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DPS, Finnish Diabetes Prevention Study, Tuomilehto et al, N Engl J Med 2001; DPP, Diabetes prevention programme (Ratner et al,   et al Endocrin Pract, 2006) TRIPOD, XENDOS, RAS Blockade (Chiasson, Endocrinol 2005); STOP-NIDDM, Study to Prevent Non-Insulin-Dependent Diabetes Mellitus (Chiasson, Endocrin Pract, 2006)

Non-surgical interventions: efficacious for thyroid nodular disease

Dr Laszlo Hegedüs (Odense University Hospital/University of Southern Denmark, Denmark) described how medical therapy and ultrasound-guided interventions have simplified the management of symptomatic benign thyroid nodules

Medical therapy and ultrasound-guided interventions are good alternatives to standard surgery, for patients with benign thyroid nodular disease. Several minimally invasive strategies have been developed, with treatment selection based on the type of nodule (Figure 3).  Dr Hegedüs described the options in detail.

Excellent results have been obtained with PEI as a non-surgical strategy for cystic nodule management:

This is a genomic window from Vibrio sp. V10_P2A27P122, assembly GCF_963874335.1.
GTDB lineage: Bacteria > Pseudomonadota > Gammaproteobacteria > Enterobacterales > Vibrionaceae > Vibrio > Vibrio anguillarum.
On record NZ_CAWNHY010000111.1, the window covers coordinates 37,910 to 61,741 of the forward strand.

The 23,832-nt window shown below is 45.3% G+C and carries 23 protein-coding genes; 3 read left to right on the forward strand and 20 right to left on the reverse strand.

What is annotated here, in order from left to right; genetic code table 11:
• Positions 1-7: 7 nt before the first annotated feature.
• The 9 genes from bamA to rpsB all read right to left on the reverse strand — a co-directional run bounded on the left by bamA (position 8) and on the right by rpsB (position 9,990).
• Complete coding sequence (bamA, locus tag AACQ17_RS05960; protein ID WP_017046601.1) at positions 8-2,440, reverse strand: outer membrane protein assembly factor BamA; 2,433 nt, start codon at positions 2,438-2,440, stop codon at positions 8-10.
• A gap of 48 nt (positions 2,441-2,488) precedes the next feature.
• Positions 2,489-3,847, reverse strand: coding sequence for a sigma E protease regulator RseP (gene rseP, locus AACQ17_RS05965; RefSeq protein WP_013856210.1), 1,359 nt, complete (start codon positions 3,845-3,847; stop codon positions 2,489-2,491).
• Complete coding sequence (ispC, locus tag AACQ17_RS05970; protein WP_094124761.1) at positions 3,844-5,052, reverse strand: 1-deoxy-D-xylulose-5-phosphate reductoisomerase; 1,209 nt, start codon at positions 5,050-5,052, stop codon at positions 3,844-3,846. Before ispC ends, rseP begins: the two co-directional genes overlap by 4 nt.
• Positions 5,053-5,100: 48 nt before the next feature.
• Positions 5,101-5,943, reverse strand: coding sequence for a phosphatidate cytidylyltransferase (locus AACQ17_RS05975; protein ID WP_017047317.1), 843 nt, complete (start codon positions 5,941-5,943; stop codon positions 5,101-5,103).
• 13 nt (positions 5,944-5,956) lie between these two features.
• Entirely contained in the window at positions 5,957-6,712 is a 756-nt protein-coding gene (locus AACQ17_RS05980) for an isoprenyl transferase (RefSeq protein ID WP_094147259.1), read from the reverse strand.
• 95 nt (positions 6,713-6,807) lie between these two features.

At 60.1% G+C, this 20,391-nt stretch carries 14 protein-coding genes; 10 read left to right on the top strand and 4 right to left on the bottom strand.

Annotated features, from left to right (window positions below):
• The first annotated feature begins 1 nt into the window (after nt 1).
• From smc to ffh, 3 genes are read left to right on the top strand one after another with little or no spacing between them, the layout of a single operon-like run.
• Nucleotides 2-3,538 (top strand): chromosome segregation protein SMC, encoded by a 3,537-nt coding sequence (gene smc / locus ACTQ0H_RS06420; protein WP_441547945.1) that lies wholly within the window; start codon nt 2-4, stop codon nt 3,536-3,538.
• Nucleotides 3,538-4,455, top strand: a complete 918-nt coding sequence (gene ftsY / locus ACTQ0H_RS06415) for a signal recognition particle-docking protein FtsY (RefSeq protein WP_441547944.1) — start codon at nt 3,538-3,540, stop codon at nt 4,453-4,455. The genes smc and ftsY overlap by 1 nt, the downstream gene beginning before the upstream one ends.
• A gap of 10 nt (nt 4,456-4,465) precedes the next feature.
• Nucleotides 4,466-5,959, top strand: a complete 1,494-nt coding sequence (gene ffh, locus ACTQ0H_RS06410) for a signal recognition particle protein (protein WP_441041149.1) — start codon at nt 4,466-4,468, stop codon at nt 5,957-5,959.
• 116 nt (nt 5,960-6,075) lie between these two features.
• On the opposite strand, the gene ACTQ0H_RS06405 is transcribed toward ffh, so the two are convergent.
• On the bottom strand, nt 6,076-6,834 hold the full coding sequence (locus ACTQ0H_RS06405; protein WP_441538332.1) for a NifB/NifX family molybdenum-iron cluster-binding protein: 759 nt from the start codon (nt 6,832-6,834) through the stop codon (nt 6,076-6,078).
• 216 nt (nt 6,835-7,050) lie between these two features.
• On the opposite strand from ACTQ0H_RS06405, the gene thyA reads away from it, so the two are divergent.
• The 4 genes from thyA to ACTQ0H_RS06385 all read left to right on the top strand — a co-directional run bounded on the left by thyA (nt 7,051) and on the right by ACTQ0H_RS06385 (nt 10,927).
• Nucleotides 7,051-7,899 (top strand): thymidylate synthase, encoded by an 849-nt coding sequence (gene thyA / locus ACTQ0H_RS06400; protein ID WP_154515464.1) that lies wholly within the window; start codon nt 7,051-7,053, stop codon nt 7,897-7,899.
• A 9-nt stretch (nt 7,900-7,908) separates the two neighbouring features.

• PEI can be performed in outpatient clinics and presents no radiation hazard
  • Following treatment, histological changes occur that gradually lead to progressive shrinkage of the cyst cavity
  • To date, there are no safety concerns with these procedures and no extrathyroidal effects; ‘mild’ side-effects occur in <10% of patients


Figure 3: Innovative non-surgical strategies for the management of benign thyroid nodular disease. FNAB, fine-needle aspiration biopsy; ILP, interstitial laser photocoagulation; PEI, percutaneous ethanol injection; RFA, radiofrequency ablation; TSH, thyroid stimulating hormone; US, ultrasound